aging and gains in life expectancy mean that there are a
growing number of older Canadians who will live
with health limitations and disabilities for an increasing
number of years. Some of these seniors will be able to
rely on family members for support. Due to the lower
labour force participation of women in the past,
caregiving for aging family members was traditionally
provided by female relatives. However, most Canadian
women are now in the labour force, and adult children
are increasingly mobile and less likely to live close to
their aging parents. Fertility rates have decreased over the
past four decades;13 an increasing proportion of elderly
women without any surviving children is projected.14
These trends require increasing provision of non-family
support services if seniors are to remain in the
community and if they are not to move to long-term care
facilities prematurely.
Whether seniors live in their family home, downsize
and move to a smaller private dwelling, or choose to
live in a seniors’ residence, support services have to be
available to them if they need assistance. The availability
of supports to seniors who need them is key to their
health and safety and to maintaining their housing
situation. Support services that many seniors need
include meal preparation, transportation, laundry,
housekeeping, assistance with medication, help with
dressing and bathing, and the organization of social
and recreational activities.
Home supports for seniors who live in private dwellings
can be provided through provincial or territorial home
and community care programs, or by non-profit seniors
groups and community organizations or by for-profit
providers (see text box Choice in Support for Independent
Living (CSIL), British Columbia). Increasingly, seniors
housing developers and sponsors are integrating support
services with housing in supportive housing (see text box
What is supportive housing?) that is geared specifically to
seniors who do not require long-term care but need some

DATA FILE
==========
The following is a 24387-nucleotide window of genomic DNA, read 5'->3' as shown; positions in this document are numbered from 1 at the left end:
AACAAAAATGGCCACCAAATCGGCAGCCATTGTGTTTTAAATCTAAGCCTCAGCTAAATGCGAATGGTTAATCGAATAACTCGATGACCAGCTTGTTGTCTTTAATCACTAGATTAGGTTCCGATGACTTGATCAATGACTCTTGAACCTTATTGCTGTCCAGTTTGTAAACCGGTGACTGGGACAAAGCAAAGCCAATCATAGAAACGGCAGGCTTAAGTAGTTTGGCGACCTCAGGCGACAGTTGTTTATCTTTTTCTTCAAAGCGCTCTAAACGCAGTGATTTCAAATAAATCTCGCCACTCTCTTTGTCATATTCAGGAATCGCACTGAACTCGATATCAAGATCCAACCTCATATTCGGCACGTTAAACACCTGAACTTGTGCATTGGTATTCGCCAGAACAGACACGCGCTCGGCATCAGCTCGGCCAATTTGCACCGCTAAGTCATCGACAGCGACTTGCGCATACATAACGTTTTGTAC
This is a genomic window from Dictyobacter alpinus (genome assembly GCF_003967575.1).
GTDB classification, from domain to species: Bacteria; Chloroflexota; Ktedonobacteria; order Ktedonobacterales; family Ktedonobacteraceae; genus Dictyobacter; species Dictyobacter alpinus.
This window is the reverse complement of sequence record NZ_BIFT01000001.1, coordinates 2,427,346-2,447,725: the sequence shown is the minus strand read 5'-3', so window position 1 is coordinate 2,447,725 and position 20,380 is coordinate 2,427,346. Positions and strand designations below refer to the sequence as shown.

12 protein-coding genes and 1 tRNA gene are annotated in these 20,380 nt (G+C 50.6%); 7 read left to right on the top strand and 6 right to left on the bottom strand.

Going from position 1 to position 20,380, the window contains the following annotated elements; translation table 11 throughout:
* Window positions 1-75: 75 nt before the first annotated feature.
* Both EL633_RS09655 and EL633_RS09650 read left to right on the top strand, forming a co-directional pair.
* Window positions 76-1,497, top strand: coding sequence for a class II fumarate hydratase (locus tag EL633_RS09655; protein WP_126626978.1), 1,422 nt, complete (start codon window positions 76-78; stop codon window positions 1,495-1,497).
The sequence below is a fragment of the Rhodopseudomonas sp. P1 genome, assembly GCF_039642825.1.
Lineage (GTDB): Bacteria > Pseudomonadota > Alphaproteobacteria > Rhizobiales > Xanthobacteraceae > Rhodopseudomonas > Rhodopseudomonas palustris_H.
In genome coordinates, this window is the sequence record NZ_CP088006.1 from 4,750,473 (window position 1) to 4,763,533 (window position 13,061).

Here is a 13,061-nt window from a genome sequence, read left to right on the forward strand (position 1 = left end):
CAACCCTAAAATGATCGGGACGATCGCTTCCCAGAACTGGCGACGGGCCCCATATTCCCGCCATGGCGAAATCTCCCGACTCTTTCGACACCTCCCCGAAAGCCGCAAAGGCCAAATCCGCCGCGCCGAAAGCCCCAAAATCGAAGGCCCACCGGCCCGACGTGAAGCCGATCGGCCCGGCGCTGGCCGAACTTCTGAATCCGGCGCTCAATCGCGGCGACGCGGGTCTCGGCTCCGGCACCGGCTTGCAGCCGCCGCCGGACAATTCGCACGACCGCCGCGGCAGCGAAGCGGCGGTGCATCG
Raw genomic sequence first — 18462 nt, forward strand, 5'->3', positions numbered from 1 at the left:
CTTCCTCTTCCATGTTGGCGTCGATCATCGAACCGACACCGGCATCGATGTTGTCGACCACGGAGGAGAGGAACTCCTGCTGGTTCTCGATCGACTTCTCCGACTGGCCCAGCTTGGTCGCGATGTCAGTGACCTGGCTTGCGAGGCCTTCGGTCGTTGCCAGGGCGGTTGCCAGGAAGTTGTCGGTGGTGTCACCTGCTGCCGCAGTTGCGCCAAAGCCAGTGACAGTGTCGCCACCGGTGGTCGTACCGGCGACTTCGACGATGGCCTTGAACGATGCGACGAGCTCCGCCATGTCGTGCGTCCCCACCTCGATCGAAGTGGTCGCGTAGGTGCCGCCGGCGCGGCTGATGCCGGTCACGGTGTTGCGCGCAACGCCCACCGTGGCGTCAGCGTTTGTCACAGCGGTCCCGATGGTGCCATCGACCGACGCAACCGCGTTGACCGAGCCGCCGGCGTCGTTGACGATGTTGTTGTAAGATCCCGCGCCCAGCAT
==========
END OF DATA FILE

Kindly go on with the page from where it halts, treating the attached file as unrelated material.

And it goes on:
assistance to maintain their independence.15 Some of
these residences offer independent living and care units
within the same facility (see text boxes Augustine House and
Haven House,16 and Résidence Parc Jarry). Whether the
sponsor is a non-profit group or a for-profit developer,
such projects generally involve collaboration between the
sponsor and other entities—such as service providers,
community groups, and government agencies—in order
to ensure the effective delivery of services and their
successful coordination with housing.
13 See Fertility Projections for Canada, Provinces and Territories, 1993-2016. Catalogue no. 91F0015MIE. Ottawa: Statistics Canada, 1996.
www.statcan.gc.ca/pub/91f0015m/91f0015m1996001-eng.pdf (April 4, 2011).
14 See Projecting the Future Availability of the Informal Support Network of the Elderly Population and Assessing its Impact on Home Care Services.
Catalogue no. 91F0015M – No. 009. Ottawa: Statistics Canada, 2008.
15 For more information, see “Supportive Housing for Seniors”. Research Highlight. Socio-Economic Series; issue 56. Ottawa: Canada Mortgage
and Housing Corporation, 2000. www.cmhc.ca/od/?pid=62448 (May 31, 2011).
16 See www.cmhc.ca/en/inpr/afhoce/index.cfm (March 31, 2011).

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CSIL is a self-managed model of care in which individuals with disabilities and high-intensity care
needs are funded directly by government to hire workers to provide home support services. Individuals
assume full responsibility for covering wages, mandatory employer payments such as Canada Pension
Plan and WorkSafeBC, and allowable expenses such as costs for advertising and recruiting, and hiring
a bookkeeper for financial reporting purposes. Individuals thus have access to a range of home and
community-based health services to meet their needs, and to support them in maintaining their
independence.
One of the main benefits of the program is that it allows individuals to customize and manage delivery
of their own home support services, allowing them to maintain independence and to continue to live
in the community, close to family and friends.
British Columbia has more than 800 people who receive home support through CSIL. The Association
of CSIL Employers is a group composed of people with disabilities who are currently enrolled in the
CSIL program. The association provides information, resources and peer support to CSIL employers.
Source: British Columbia Ministry of Health
Choice in Support for Independent Living (CSIL), British Columbia
Supportive housing helps seniors in their daily living by combining a physical environment that is
specifically designed to be safe, secure, enabling and home-like with support services such as meals,
housekeeping and social and recreational activities. This allows residents to maximize their independence,
privacy, dignity and decision-making abilities. Supportive housing can be developed in many forms
depending on the types and level of services to be provided, the project size desired, the types of